List of Famous people born in Niger
Ouwo Moussa Maâzou commonly known as Moussa Maâzou, is a Nigerien professional who plays as a striker, who plays for Jeunesse Esch.
Lucien Bouchardeau was a Nigerien football referee. Born in Niamey, he is best remembered for having officiated in 1998 a World Cup first round match between Italy and Chile. He called a penalty against Chile in the 85th minute, which allowed Italy the chance to tie the match 2-2. Following the game he talked to the press about his fear he would be sacked from the tournament, which would mark the end of his career. He also officiated matches at the 1996 Olympics, 1997 Confederations Cup and the 1998 and 1996 African Cup of Nations. He died on 20 February 2018 at the age of 56 from heart failure.
Aminatou Seyni is a Nigerien track and field sprinter.
Zalika Souley was a Nigerien actress, the first sub-Saharan movie actress, and one of the pioneering actresses of African cinema.
Amadou Boubacar Cissé is a Nigerien politician. He served as the Prime Minister of Niger on two occasions, from 8 to 21 February 1995 and again from 21 December 1996 to 27 November 1997. He has led a political party, the Union for Democracy and the Republic (UDR-Tabbat), since 1999, and he was appointed as Minister of State for Planning in 2011.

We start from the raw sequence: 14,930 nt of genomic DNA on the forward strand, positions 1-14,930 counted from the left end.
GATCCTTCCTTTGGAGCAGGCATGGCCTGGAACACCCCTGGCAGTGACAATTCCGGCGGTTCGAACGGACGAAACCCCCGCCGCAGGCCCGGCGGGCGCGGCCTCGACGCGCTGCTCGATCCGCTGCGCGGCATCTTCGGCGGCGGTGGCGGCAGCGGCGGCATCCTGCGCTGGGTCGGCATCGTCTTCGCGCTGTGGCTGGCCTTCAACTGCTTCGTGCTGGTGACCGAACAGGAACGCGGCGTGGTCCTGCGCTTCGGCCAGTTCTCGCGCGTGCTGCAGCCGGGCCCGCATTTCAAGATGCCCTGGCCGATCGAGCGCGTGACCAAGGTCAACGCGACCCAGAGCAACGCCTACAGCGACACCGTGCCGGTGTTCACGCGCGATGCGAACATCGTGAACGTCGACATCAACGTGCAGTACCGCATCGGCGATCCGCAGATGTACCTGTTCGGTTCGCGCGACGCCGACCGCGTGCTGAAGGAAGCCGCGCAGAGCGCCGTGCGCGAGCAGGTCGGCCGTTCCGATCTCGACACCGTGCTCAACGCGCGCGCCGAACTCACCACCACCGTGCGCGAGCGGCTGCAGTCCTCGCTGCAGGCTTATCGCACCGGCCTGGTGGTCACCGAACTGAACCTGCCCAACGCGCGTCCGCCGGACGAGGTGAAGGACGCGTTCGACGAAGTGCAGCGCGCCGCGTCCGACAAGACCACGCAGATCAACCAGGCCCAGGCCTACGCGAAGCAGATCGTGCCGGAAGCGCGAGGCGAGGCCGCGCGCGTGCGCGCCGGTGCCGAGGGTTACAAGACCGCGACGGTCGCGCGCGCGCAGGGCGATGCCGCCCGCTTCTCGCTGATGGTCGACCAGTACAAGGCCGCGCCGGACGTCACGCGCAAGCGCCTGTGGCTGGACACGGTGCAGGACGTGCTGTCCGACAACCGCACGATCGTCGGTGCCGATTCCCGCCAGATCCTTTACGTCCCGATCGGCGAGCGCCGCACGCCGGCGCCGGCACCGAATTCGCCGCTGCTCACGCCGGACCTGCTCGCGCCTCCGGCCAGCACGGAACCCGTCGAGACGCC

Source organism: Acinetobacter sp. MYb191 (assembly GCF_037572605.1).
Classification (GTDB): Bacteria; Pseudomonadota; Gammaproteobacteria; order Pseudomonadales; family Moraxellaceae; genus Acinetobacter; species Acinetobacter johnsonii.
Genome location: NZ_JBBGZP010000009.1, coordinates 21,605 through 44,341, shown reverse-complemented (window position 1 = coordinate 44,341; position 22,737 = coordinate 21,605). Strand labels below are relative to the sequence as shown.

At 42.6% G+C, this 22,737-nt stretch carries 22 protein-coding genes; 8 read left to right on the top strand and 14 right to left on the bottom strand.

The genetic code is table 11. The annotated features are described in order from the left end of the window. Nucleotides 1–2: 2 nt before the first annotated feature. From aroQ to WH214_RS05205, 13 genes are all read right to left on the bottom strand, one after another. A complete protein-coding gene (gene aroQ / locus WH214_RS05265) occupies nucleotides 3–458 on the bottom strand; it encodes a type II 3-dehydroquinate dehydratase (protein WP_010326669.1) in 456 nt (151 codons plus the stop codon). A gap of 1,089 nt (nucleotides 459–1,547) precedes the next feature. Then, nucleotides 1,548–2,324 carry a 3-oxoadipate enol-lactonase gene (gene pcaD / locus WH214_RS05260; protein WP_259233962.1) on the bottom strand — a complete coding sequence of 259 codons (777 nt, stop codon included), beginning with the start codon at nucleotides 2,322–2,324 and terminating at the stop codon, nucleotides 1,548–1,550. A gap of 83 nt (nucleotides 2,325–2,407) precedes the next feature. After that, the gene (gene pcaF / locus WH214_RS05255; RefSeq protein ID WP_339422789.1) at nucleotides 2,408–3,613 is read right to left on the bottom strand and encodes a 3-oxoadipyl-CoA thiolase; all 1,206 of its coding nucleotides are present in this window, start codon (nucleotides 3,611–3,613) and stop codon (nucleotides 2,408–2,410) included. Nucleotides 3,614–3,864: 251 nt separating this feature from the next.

Oumarou Ganda was a Nigerien director and actor who helped bring African cinema to international attention in the 1960s and 1970s.
Moustapha Abdoulaye Hima is a Nigerien boxer. He competed for Niger in the 2012 Summer Olympics as a welterweight. Abdoulaye Hima was Niger's flag bearer in the opening ceremony. On 29 July Abdoulaye Hima lost a 6-13 points decision in the Round of 32 to Cameron Hammond of Australia.
Aminatou Maïga Touré
Aminatou Djibrilla Maiga Touré is a Nigerien diplomat. She was Niger's Ambassador to the United States from 2006 to 2010 and has served in the transitional government as Minister of Foreign Affairs since March 2010.
Djibo Bakary was a socialist politician and important figure in the independence movement of Niger. Bakary was the first Nigerien to hold local executive power since the beginning of French colonialism. From 20 May 1957 to 14 December 1958, Bakary held the position of Vice President of the Council of Government and from 26 July 1958 to 10 October 1958, Bakary was the President of the Government Council of Niger. He was replaced by his cousin Diori Hamani, who eventually led Niger to independence in 1960.